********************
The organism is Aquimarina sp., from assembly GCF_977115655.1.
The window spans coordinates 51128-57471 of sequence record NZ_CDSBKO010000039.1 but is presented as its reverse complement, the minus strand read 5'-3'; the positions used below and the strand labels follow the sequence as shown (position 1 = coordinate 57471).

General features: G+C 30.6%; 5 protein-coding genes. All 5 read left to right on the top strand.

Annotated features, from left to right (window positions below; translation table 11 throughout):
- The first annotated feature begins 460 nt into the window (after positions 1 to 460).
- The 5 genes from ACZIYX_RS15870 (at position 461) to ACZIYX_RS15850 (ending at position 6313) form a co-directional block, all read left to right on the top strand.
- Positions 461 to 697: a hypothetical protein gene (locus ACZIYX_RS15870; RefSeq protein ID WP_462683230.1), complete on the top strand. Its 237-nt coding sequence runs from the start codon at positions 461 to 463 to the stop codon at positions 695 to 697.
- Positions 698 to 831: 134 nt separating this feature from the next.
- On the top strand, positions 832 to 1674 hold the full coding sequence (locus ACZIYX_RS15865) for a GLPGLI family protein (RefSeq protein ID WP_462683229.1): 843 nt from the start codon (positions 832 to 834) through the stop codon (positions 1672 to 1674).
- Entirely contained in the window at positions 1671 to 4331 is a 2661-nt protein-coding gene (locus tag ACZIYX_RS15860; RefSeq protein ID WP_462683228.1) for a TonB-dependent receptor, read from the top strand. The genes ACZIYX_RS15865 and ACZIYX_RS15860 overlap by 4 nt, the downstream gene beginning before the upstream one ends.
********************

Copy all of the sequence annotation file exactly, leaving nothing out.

The organism is Aquimarina sp., from assembly GCF_977115655.1.
The window spans coordinates 51128-57471 of sequence record NZ_CDSBKO010000039.1 but is presented as its reverse complement, the minus strand read 5'-3'; the positions used below and the strand labels follow the sequence as shown (position 1 = coordinate 57471).

General features: G+C 30.6%; 5 protein-coding genes. All 5 read left to right on the top strand.

Annotated features, from left to right (window positions below; translation table 11 throughout):
- The first annotated feature begins 460 nt into the window (after positions 1 to 460).
- The 5 genes from ACZIYX_RS15870 (at position 461) to ACZIYX_RS15850 (ending at position 6313) form a co-directional block, all read left to right on the top strand.
- Positions 461 to 697: a hypothetical protein gene (locus ACZIYX_RS15870; RefSeq protein ID WP_462683230.1), complete on the top strand. Its 237-nt coding sequence runs from the start codon at positions 461 to 463 to the stop codon at positions 695 to 697.
- Positions 698 to 831: 134 nt separating this feature from the next.
- On the top strand, positions 832 to 1674 hold the full coding sequence (locus ACZIYX_RS15865) for a GLPGLI family protein (RefSeq protein ID WP_462683229.1): 843 nt from the start codon (positions 832 to 834) through the stop codon (positions 1672 to 1674).
- Entirely contained in the window at positions 1671 to 4331 is a 2661-nt protein-coding gene (locus tag ACZIYX_RS15860; RefSeq protein ID WP_462683228.1) for a TonB-dependent receptor, read from the top strand. The genes ACZIYX_RS15865 and ACZIYX_RS15860 overlap by 4 nt, the downstream gene beginning before the upstream one ends.